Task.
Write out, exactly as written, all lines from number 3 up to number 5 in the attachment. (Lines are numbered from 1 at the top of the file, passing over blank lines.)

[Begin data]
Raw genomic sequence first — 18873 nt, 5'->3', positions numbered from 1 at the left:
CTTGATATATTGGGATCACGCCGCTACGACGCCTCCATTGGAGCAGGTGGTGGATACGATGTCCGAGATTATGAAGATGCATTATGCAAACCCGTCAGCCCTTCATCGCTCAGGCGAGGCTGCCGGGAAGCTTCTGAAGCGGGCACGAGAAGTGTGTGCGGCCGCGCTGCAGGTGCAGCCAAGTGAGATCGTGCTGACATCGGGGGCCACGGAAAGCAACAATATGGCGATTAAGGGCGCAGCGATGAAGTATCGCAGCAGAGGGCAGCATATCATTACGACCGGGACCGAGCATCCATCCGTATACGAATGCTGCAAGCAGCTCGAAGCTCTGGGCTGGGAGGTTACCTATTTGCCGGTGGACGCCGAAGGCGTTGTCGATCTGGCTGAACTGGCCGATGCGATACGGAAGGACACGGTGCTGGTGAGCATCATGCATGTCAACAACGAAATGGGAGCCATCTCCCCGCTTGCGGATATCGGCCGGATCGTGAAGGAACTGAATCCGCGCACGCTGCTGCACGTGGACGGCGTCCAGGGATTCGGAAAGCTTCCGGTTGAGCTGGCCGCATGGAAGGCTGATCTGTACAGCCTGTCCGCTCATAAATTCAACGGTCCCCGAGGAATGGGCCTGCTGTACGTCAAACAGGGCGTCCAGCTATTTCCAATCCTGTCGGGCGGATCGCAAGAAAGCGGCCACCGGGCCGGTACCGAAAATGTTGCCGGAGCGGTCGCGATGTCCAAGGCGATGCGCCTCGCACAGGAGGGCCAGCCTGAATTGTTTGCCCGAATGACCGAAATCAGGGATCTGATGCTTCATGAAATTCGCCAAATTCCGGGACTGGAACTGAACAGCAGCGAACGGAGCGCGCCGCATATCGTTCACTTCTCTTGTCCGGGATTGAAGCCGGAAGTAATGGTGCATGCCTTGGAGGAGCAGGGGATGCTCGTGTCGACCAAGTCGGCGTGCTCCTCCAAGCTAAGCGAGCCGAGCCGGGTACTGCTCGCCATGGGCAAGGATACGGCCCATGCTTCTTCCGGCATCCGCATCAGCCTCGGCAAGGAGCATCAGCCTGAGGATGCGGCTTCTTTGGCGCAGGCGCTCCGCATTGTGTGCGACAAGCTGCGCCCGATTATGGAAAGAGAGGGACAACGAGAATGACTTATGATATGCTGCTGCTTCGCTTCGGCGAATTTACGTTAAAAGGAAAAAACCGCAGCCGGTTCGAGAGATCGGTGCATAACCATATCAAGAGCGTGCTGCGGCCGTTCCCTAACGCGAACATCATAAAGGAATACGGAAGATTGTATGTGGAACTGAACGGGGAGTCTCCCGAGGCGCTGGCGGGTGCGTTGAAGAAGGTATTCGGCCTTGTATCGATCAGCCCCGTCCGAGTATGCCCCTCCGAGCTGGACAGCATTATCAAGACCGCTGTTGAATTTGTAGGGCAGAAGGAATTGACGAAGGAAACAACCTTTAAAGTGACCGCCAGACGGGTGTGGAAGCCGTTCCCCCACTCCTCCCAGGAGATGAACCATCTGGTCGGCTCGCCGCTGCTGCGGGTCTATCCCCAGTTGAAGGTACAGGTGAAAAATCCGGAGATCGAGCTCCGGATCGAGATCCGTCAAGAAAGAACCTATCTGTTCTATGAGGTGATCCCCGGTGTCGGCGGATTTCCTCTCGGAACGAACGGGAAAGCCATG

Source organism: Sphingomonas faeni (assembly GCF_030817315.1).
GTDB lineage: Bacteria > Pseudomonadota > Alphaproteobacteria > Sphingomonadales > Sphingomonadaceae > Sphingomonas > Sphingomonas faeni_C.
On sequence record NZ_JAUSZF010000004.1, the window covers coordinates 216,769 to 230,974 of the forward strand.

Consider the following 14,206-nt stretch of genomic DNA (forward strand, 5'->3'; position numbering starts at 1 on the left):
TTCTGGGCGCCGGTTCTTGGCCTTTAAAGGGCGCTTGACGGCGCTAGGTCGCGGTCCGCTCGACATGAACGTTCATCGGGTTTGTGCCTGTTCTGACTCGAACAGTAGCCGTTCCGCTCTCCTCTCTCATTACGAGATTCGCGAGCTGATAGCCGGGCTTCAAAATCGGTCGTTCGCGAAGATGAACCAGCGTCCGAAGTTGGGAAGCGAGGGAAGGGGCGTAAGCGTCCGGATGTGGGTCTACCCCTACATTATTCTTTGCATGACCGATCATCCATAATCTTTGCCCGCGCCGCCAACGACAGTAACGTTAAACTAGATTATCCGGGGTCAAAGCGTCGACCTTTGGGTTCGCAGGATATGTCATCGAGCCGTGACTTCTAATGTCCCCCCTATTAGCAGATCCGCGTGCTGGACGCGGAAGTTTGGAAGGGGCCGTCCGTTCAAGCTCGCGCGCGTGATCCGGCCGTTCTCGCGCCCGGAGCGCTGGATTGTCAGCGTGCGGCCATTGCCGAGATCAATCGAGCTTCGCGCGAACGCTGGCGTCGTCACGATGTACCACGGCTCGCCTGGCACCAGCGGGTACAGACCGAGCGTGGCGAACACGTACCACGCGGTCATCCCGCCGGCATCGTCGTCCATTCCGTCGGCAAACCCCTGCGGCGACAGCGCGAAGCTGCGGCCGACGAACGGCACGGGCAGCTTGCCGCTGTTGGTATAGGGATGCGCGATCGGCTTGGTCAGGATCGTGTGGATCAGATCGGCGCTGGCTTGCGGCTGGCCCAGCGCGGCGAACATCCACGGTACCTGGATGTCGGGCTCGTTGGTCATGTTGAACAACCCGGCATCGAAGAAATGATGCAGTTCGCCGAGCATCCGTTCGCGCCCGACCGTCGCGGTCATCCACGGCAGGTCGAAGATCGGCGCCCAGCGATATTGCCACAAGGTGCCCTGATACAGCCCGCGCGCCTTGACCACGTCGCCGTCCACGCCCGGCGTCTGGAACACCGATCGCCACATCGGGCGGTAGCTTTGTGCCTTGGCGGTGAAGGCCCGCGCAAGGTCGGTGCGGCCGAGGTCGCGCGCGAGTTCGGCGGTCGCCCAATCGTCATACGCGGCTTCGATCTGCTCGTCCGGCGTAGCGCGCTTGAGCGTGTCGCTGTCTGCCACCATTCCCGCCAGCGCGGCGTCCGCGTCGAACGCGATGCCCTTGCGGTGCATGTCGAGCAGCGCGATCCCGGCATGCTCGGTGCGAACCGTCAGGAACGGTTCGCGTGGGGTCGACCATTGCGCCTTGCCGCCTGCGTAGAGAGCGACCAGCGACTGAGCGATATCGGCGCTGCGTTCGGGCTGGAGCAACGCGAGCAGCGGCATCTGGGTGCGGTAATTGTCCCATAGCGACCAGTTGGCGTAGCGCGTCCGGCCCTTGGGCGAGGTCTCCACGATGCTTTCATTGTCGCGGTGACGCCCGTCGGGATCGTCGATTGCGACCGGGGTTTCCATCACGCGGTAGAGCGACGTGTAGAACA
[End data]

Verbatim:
Source organism: Sphingomonas faeni (assembly GCF_030817315.1).
GTDB lineage: Bacteria > Pseudomonadota > Alphaproteobacteria > Sphingomonadales > Sphingomonadaceae > Sphingomonas > Sphingomonas faeni_C.
On sequence record NZ_JAUSZF010000004.1, the window covers coordinates 216,769 to 230,974 of the forward strand.